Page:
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Birzman Scope Apogee



Solid yet light mini-pump, with a decent mounting bracket, but pack a gel or two if you want to reach 120psi

At every product is thoroughly tested for as long as it takes to get a proper insight into how well it works. Our reviewers are experienced cyclists that we trust to be objective. While we strive to ensure that opinions expressed are backed up by facts, reviews are by their nature an informed opinion, not a definitive verdict. We don't intentionally try to break anything (except locks) but we do try to look for weak points in any design. The overall score is not just an average of the other scores: it reflects both a product's function and value – with value determined by how a product compares with items of similar spec, quality, and price.

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The Scope Apogee is one of eight mini-pumps in Birzman's Road Pump range. It's a well-designed, light pump that gives sufficient roadside pressure that anyone in not too much of a hurry would be happy with; a seasoned or impatient roadie may not be so content.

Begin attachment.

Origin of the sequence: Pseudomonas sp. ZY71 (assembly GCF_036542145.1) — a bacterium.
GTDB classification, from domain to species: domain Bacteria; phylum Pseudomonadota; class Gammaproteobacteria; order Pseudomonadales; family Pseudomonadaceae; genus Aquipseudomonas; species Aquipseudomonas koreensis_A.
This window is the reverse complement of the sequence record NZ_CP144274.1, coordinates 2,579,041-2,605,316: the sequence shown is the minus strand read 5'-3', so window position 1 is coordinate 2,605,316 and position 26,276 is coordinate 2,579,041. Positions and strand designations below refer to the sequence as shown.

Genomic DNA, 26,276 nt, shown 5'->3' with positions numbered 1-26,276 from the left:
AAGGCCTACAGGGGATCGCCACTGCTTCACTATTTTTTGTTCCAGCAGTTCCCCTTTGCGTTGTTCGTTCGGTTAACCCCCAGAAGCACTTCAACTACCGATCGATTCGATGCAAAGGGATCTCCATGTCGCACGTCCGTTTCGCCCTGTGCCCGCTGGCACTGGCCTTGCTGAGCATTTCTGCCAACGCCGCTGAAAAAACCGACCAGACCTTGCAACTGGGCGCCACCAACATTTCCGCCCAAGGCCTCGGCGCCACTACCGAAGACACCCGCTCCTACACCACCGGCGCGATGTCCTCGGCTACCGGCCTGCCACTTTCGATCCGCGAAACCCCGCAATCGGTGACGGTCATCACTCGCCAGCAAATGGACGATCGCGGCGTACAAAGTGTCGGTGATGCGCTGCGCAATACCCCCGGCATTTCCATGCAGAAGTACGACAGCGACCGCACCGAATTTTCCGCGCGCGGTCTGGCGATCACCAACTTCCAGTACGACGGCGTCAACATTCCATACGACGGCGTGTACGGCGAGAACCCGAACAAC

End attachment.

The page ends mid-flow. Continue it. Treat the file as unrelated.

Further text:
• Pros: Great Apogee head, comfortable to hold, secure mount included
  • Cons: The effort to get to 120psi, no flexible hose, no gauge

The last Birzman mini-pump we reviewed on was the Velocity Apogee, in 2015. Back then the Snap-it Apogee valve adapter head was new; it was effectively an add-on to the already existing Snap-it head. It's still a feature on the vast majority of Birzman's road, mountain bike and mini-road pumps. Clearly it's a seller. It fits both Presta and Schrader valves, and is basically idiot proof: one simple shift of the collar flicks between the two. Engagement is instant and there is absolutely no air loss when you disengage the head. It's effective and durable.

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Birzman divides its hand pumps into two broad categories according to their valve heads – with hose, or L-shaped with no hose. Birzman told me the Scope Apogee was designed as an upgrade to the Mini Apogee, a pocket-sized pump with an L-shaped head. The Scope is 25g heavier than the Mini at 100g, but the longer 22cm body provides greater leverage while inflating. The Mini's aluminium handle is replaced with a more user-friendly version – a grippier hard neoprene with a lip that sits against the thumb tip or groove of the index finger. This handle modification certainly makes things effortless at lower pressures.